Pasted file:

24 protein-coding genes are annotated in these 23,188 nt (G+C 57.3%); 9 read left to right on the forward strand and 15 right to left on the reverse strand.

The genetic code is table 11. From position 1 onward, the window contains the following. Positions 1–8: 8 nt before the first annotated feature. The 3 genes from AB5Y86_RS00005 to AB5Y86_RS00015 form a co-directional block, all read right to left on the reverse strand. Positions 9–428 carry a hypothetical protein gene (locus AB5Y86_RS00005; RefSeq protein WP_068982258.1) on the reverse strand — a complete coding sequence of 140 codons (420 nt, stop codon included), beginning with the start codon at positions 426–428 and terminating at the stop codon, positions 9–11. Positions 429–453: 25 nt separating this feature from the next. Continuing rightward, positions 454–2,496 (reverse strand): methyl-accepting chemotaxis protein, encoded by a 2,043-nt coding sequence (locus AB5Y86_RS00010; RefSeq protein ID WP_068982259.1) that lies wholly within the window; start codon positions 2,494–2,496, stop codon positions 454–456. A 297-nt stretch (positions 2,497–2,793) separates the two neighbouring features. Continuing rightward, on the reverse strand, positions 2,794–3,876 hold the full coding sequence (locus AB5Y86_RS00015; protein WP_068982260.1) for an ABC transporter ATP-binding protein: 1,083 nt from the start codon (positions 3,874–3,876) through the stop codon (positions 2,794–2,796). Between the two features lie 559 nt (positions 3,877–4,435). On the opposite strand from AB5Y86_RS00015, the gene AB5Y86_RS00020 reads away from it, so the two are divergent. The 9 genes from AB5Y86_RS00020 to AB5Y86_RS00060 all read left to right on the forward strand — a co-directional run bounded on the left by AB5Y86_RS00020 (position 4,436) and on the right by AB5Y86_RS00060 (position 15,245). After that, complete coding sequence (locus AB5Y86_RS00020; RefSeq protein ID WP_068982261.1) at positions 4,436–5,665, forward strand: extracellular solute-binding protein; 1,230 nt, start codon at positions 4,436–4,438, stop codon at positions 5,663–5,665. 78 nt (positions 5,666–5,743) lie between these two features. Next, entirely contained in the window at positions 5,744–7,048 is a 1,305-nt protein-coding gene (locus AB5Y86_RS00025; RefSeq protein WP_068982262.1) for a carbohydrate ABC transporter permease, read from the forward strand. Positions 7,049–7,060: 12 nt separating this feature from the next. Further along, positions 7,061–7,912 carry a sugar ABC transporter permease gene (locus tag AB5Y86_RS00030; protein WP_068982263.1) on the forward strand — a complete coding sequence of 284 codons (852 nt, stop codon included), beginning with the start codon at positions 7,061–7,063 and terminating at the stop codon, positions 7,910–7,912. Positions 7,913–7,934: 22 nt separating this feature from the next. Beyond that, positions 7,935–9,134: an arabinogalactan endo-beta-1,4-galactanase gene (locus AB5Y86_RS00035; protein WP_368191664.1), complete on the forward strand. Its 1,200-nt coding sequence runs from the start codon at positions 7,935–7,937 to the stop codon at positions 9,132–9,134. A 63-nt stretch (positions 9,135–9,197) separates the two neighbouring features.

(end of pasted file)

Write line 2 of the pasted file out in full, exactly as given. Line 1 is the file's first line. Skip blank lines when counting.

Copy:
The genetic code is table 11. From position 1 onward, the window contains the following. Positions 1–8: 8 nt before the first annotated feature. The 3 genes from AB5Y86_RS00005 to AB5Y86_RS00015 form a co-directional block, all read right to left on the reverse strand. Positions 9–428 carry a hypothetical protein gene (locus AB5Y86_RS00005; RefSeq protein WP_068982258.1) on the reverse strand — a complete coding sequence of 140 codons (420 nt, stop codon included), beginning with the start codon at positions 426–428 and terminating at the stop codon, positions 9–11. Positions 429–453: 25 nt separating this feature from the next. Continuing rightward, positions 454–2,496 (reverse strand): methyl-accepting chemotaxis protein, encoded by a 2,043-nt coding sequence (locus AB5Y86_RS00010; RefSeq protein ID WP_068982259.1) that lies wholly within the window; start codon positions 2,494–2,496, stop codon positions 454–456. A 297-nt stretch (positions 2,497–2,793) separates the two neighbouring features. Continuing rightward, on the reverse strand, positions 2,794–3,876 hold the full coding sequence (locus AB5Y86_RS00015; protein WP_068982260.1) for an ABC transporter ATP-binding protein: 1,083 nt from the start codon (positions 3,874–3,876) through the stop codon (positions 2,794–2,796). Between the two features lie 559 nt (positions 3,877–4,435). On the opposite strand from AB5Y86_RS00015, the gene AB5Y86_RS00020 reads away from it, so the two are divergent. The 9 genes from AB5Y86_RS00020 to AB5Y86_RS00060 all read left to right on the forward strand — a co-directional run bounded on the left by AB5Y86_RS00020 (position 4,436) and on the right by AB5Y86_RS00060 (position 15,245). After that, complete coding sequence (locus AB5Y86_RS00020; RefSeq protein ID WP_068982261.1) at positions 4,436–5,665, forward strand: extracellular solute-binding protein; 1,230 nt, start codon at positions 4,436–4,438, stop codon at positions 5,663–5,665. 78 nt (positions 5,666–5,743) lie between these two features. Next, entirely contained in the window at positions 5,744–7,048 is a 1,305-nt protein-coding gene (locus AB5Y86_RS00025; RefSeq protein WP_068982262.1) for a carbohydrate ABC transporter permease, read from the forward strand. Positions 7,049–7,060: 12 nt separating this feature from the next. Further along, positions 7,061–7,912 carry a sugar ABC transporter permease gene (locus tag AB5Y86_RS00030; protein WP_068982263.1) on the forward strand — a complete coding sequence of 284 codons (852 nt, stop codon included), beginning with the start codon at positions 7,061–7,063 and terminating at the stop codon, positions 7,910–7,912. Positions 7,913–7,934: 22 nt separating this feature from the next. Beyond that, positions 7,935–9,134: an arabinogalactan endo-beta-1,4-galactanase gene (locus AB5Y86_RS00035; protein WP_368191664.1), complete on the forward strand. Its 1,200-nt coding sequence runs from the start codon at positions 7,935–7,937 to the stop codon at positions 9,132–9,134. A 63-nt stretch (positions 9,135–9,197) separates the two neighbouring features.